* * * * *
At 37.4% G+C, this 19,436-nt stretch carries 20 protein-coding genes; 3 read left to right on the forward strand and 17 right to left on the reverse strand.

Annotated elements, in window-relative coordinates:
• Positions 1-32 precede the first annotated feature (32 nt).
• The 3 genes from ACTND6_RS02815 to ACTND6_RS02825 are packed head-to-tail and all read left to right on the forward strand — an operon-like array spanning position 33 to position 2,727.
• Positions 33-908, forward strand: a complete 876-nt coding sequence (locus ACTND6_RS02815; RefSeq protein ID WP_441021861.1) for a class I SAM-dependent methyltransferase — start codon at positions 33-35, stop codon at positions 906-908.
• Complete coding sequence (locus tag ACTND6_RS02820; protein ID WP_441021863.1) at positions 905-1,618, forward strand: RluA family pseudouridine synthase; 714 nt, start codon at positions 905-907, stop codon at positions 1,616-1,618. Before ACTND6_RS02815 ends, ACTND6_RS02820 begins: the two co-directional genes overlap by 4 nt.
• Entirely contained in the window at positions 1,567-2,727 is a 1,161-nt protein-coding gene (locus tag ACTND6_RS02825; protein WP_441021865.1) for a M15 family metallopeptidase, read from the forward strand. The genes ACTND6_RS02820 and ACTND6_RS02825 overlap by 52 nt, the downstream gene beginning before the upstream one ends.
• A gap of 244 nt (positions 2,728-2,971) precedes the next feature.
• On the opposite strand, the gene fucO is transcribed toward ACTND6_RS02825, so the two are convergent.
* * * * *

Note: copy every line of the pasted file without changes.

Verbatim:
At 37.4% G+C, this 19,436-nt stretch carries 20 protein-coding genes; 3 read left to right on the forward strand and 17 right to left on the reverse strand.

Annotated elements, in window-relative coordinates:
• Positions 1-32 precede the first annotated feature (32 nt).
• The 3 genes from ACTND6_RS02815 to ACTND6_RS02825 are packed head-to-tail and all read left to right on the forward strand — an operon-like array spanning position 33 to position 2,727.
• Positions 33-908, forward strand: a complete 876-nt coding sequence (locus ACTND6_RS02815; RefSeq protein ID WP_441021861.1) for a class I SAM-dependent methyltransferase — start codon at positions 33-35, stop codon at positions 906-908.
• Complete coding sequence (locus tag ACTND6_RS02820; protein ID WP_441021863.1) at positions 905-1,618, forward strand: RluA family pseudouridine synthase; 714 nt, start codon at positions 905-907, stop codon at positions 1,616-1,618. Before ACTND6_RS02815 ends, ACTND6_RS02820 begins: the two co-directional genes overlap by 4 nt.
• Entirely contained in the window at positions 1,567-2,727 is a 1,161-nt protein-coding gene (locus tag ACTND6_RS02825; protein WP_441021865.1) for a M15 family metallopeptidase, read from the forward strand. The genes ACTND6_RS02820 and ACTND6_RS02825 overlap by 52 nt, the downstream gene beginning before the upstream one ends.
• A gap of 244 nt (positions 2,728-2,971) precedes the next feature.
• On the opposite strand, the gene fucO is transcribed toward ACTND6_RS02825, so the two are convergent.